Opinions are like armpits. I wonder what Hart’s standard of “good Greek” is considering as he’s trying to render a “literal” translation, which no one ACTUALLY does unless you’re reading an in-line diglot.

        • Posted March 30, 2018 at 11:53 am | Permalink

          I don’t know that the words “straw man” apply to beliefs held by millions of people (which you dismiss as “some”) and which are the very beliefs I am attempting to undermine.

          To quote the evangelical site, Defending Inerrancy:

          “Inspiration. . . deals with the origin of the Bible. Evangelicals believe that “God breathed out” the words of the Bible using human writers as the vehicle. Paul writes,
          “All Scripture is given by inspiration of God (literally “is God-breathed”), and is profitable for doctrine, for reproof, for correction, for instruction in righteousness, that the man of God may be complete, thoroughly equipped for every good work.” (2 Tim. 3:16-17)

          “Infallibility. The next “in,” infallibility, speaks to the authority and enduring nature of the Bible. To be infallible means that something is incapable of failing and therefore is permanently binding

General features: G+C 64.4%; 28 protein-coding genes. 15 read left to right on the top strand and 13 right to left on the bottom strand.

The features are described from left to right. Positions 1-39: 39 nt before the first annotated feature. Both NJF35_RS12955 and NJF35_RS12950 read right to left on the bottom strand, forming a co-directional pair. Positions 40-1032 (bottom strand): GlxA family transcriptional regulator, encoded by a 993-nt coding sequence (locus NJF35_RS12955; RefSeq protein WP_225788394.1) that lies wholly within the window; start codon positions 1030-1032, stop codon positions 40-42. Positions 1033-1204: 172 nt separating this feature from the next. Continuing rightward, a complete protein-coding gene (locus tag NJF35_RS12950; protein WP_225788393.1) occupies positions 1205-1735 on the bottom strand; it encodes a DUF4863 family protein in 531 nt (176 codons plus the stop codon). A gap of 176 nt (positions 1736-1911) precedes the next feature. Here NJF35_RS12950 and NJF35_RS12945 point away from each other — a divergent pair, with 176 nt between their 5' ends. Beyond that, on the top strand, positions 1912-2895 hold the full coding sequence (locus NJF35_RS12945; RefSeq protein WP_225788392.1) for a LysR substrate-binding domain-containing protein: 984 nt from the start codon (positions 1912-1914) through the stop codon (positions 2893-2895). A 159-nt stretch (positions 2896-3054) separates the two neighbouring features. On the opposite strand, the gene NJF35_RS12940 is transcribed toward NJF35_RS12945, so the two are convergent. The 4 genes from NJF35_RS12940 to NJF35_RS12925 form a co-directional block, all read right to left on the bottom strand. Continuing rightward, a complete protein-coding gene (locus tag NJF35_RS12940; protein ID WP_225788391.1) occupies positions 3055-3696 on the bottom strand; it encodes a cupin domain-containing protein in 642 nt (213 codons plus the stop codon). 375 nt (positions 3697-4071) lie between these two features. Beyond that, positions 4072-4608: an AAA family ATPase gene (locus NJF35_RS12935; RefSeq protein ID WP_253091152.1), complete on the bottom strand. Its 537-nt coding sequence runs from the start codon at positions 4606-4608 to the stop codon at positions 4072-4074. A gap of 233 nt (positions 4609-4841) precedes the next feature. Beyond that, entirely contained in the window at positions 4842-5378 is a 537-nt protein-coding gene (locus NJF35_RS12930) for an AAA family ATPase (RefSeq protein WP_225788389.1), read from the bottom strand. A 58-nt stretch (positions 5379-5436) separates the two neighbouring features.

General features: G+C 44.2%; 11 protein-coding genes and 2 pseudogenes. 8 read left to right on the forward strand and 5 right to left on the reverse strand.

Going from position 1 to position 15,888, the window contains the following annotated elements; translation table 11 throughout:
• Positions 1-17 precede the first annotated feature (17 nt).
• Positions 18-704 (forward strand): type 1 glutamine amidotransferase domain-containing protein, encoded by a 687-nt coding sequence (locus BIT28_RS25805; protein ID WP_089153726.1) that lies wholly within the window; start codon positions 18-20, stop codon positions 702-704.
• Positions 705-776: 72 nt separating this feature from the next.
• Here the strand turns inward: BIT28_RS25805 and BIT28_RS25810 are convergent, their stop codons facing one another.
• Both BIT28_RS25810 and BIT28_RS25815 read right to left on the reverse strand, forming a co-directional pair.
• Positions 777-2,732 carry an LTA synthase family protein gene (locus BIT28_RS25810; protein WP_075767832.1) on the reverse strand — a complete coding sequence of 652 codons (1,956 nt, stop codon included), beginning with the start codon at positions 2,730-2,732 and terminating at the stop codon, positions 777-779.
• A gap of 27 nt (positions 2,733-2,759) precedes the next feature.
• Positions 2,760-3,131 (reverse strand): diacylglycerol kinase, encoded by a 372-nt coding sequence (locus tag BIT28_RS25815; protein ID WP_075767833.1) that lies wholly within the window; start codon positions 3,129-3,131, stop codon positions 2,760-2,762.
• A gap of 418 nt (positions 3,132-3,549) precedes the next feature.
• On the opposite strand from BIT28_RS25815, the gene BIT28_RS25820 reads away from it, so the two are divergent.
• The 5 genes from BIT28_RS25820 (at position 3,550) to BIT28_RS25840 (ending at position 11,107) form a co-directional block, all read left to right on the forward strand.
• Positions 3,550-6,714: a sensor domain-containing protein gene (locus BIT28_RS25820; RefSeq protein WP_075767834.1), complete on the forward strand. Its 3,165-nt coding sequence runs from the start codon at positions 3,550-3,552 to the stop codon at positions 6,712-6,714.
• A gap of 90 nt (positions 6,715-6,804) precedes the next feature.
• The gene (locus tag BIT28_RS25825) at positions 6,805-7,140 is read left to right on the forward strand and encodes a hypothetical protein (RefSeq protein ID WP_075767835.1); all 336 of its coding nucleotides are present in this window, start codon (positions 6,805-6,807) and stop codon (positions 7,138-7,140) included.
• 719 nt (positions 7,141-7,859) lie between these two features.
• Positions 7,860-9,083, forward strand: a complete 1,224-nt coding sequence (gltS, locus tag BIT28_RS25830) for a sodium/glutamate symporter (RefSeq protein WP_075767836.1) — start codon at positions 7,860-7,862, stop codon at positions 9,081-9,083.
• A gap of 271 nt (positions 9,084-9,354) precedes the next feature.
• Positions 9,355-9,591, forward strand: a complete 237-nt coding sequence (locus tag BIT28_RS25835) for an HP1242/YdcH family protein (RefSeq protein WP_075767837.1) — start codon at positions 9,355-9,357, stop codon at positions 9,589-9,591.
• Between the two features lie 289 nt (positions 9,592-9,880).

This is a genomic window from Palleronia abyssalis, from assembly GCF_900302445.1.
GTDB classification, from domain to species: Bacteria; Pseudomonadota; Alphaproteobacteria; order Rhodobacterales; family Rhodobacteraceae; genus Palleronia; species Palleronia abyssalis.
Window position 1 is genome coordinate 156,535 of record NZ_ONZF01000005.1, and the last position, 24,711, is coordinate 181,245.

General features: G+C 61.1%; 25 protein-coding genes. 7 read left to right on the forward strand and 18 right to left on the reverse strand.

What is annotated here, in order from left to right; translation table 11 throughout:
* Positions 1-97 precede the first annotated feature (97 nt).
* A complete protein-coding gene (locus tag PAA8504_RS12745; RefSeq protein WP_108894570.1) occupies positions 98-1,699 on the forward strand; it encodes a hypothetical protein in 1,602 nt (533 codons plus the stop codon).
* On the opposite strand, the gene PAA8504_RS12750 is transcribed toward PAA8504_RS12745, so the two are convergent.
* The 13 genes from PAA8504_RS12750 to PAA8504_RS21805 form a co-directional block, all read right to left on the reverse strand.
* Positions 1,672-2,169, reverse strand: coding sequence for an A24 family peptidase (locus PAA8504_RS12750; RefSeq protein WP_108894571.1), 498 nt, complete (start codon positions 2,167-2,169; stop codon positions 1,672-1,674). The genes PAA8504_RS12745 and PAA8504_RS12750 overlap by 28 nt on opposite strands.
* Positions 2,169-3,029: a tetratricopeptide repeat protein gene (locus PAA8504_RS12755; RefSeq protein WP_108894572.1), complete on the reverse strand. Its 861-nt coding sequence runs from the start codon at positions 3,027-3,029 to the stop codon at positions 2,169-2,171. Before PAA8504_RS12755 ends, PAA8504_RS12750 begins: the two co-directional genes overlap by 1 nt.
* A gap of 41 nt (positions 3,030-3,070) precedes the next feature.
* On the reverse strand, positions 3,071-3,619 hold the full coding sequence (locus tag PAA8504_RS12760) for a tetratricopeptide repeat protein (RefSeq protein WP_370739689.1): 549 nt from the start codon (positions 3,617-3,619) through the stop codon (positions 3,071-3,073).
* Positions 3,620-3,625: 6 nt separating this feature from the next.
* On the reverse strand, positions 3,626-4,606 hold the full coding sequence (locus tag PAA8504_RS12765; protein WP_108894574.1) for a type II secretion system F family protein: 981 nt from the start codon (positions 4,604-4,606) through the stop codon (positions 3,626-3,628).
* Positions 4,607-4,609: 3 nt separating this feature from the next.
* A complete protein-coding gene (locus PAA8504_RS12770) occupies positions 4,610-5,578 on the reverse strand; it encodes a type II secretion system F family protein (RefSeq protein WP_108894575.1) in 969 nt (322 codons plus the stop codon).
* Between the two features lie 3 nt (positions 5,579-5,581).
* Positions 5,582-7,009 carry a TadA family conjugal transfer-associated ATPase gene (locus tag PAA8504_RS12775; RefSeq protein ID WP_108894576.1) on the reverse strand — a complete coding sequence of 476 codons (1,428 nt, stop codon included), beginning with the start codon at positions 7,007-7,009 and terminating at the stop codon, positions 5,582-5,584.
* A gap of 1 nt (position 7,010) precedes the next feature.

“Inerrancy. The last “in,” inerrancy, simply means that the Bible is without error. It’s a belief in the “total truthfulness and reliability of God’s words” (Grudem, Systematic Theology, Inter-Varsity, 2004, 90). Jesus said, “Your word is truth” (John 17:17). This inerrancy isn’t just in passages that speak about salvation, but also applies to all historical and scientific statements as well. It is not only accurate in matters related to faith and practice, but it is accurate and without error regarding any statement, period (John 3:12).”

          I could quote any number of Evangelical apologists who would say the same thing.

          Call this view misguided and mistaken if you will. I agree. But it is fundamental to the kinds of Christianity that are most powerful in shaping our society. The more nuanced and defensible theologies of the mainline denominations and scholars are culturally and politically peripheral by comparison. Intervarsity, cited above, has chapters on almost 700 college campuses aimed at retaining and recruiting young people to this kind of Christianity.